Figure 5. Salpingo-ovariectomy using harmonic scissors.

Figure 6. Specimen of cyst wall and fallopian tube.

Figure 7. Final laparoscopic view.

Figure 8. Post-operative abdomen view showing port sites.


Ovarian cysts are common pelvic masses in patients of fertile age (27.5% incidence), most are benign, serous cystadenoma being the most common variety (40.2%).[2)] Large ovarian tumors (> 10 cm) are more common in the extremes of the reproductive age.[3]
A rapid increase in size, a poor general condition of patient or a positive family history prompts towards malignancy. Cases should be evaluated further by an abdominopelvic imaging and serum tumor markers before planning the surgery.[3]
The earliest study by Salem et al in 2002 mentioned 15 large ovarian cysts managed laparoscopically through the Palmer point entry, cyst puncture and conventional specimen retrieval.[4] Study by Eltabbakh et al in 2008 of 33 large benign cysts resulted in two cases being converted to laparotomy. Unilateral salpingo-ovariectomy was done in 16 cases and bilateral in 4, cystectomy in 2 and hysterectomy with bilateral adnexectomy in 9 cases. Cysts were removed vaginally after aspiration through vagina in 11 cases, by a lower quadrant incision in 5 and through the umbilical incision in 15 cases.[5]
A similar case described by Rabbani et al used Veress intraumbilical needle to first aspirate the cyst followed by reinsertion and insufflation.[6] Whereas 5 cases reported in 2013 used open method for trocar entry and aspiration under vision followed by oophorectomy.[7]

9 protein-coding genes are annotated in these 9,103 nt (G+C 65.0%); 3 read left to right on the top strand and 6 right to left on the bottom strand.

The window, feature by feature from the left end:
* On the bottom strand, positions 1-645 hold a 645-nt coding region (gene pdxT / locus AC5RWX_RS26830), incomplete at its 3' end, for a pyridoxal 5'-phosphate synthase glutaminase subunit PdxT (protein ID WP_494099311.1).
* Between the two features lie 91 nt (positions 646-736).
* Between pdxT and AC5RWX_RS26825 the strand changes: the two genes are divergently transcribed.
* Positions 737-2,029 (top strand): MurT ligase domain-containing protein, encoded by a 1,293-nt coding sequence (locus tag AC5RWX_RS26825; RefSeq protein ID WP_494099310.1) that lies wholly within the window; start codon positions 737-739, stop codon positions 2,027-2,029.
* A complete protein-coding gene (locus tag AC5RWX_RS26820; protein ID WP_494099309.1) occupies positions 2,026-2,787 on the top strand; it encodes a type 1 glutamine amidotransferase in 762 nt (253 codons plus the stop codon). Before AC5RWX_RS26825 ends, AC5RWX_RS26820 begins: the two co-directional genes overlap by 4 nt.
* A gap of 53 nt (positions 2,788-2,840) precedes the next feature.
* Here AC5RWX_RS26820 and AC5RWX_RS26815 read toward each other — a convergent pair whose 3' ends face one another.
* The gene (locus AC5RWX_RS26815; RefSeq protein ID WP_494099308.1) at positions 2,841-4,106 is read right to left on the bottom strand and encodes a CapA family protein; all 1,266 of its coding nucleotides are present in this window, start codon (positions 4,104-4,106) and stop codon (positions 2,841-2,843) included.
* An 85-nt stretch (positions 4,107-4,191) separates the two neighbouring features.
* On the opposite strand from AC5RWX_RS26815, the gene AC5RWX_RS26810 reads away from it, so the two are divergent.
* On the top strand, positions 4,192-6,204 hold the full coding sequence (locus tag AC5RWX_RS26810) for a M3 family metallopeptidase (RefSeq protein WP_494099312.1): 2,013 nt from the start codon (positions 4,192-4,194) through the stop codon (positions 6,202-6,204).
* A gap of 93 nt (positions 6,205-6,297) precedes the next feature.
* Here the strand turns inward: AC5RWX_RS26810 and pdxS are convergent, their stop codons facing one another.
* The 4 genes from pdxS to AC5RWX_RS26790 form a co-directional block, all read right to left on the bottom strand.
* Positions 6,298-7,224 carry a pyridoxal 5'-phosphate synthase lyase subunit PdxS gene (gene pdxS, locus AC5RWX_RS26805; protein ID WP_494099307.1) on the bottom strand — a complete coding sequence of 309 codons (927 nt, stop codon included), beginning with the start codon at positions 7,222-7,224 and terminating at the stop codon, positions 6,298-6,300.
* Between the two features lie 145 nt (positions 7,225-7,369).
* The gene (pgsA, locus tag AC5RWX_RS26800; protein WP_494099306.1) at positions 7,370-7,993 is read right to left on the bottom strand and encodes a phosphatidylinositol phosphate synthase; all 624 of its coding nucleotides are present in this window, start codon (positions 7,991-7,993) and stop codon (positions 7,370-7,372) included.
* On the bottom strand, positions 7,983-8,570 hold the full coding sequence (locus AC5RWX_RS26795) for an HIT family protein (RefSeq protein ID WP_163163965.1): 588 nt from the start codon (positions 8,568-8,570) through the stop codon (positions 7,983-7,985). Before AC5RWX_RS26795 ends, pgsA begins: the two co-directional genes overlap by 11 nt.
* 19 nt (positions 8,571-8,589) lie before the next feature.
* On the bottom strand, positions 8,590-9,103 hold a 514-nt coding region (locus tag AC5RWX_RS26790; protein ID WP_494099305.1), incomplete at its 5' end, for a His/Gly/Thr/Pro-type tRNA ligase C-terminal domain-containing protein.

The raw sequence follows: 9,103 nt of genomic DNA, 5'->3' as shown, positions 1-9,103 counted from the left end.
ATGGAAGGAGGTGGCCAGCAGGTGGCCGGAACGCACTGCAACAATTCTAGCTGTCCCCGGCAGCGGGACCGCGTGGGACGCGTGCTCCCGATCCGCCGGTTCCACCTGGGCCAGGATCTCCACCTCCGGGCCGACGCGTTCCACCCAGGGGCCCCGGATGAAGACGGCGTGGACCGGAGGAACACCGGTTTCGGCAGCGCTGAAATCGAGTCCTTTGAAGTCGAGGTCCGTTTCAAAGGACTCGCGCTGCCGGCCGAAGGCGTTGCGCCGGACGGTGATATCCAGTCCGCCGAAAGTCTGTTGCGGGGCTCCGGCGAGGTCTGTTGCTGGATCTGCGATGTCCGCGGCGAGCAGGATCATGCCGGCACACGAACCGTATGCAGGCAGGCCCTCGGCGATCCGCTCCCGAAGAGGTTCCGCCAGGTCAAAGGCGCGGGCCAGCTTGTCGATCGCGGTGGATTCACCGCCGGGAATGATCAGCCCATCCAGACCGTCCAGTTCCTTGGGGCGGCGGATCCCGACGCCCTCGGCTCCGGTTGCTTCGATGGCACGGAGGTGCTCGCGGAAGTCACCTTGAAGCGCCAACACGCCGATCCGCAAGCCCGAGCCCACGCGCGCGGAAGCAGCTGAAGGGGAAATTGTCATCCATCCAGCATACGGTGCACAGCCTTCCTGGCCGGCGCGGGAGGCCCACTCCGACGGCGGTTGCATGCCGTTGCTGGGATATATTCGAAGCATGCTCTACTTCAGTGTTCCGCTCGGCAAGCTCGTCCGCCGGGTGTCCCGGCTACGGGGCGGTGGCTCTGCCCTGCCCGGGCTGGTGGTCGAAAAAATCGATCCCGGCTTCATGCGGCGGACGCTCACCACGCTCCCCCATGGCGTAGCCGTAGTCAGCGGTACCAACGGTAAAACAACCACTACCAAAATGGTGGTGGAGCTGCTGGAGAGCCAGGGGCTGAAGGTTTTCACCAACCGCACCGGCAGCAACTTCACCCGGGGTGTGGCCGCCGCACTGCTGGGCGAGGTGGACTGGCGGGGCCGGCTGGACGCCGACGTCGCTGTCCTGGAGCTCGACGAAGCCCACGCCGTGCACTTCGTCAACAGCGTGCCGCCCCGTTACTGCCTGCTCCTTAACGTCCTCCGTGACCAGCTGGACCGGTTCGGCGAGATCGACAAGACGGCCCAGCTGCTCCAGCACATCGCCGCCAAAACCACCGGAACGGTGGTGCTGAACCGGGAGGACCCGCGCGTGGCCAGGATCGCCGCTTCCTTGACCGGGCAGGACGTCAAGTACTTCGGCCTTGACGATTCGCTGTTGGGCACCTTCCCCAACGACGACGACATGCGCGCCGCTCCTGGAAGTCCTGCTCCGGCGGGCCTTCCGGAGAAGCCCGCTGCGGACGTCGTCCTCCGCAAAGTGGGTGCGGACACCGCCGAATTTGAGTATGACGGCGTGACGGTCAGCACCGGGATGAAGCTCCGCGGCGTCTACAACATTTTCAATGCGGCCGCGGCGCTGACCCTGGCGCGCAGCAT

Two technical difficulties for the endoscopist are inadvertent rupture and specimen retrieval. Entry can be facilitated by direct trocar entry or Veress insufflation. This can be intraumbilical, supraumbilical, via Palmer’s point or Lee Huang point or an open blunt trocar entry by Hasson’s technique. A Cochrane review update of 2015 found no advantage of either technique over the other.[8]
In multivariate analysis of epithelial ovarian cancer intraoperative spillage demonstrated no adverse effect on prognosis. Nevertheless, spillage should be avoided and thorough wash should be given.[9] Endobag extraction is the best method accepted unanimously although these are retrospective studies.[10] In a large study conducted by Lim S et al in 2012 for large malignant ovarian cysts treated laparoscopically in 81 patients, it was found that tumor size was not a limiting factor even in malignancies.[11]
A review of 20 articles encompassing 852 cases by Eltabbakh in 2016 estimated complication rates as 1.9 %. Laparoscopic conversion was in 3.9 %  cases. Borderline ovarian tumors and ovarian cancers were  2.5 %  and 3.1 % respectively.[12]
The most important aspect of surgical management by laparoscopy is patient selection. With considerable care and expertise laparoscopy can be defined as a gold standard for large ovarian masses.

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Shah NH, Shah R, Kshirsagar S. Laparoscopic Excision Of A Huge Ovarian Cyst In A Teenager. JPGO 2018. Volume 5 No.1. Available from: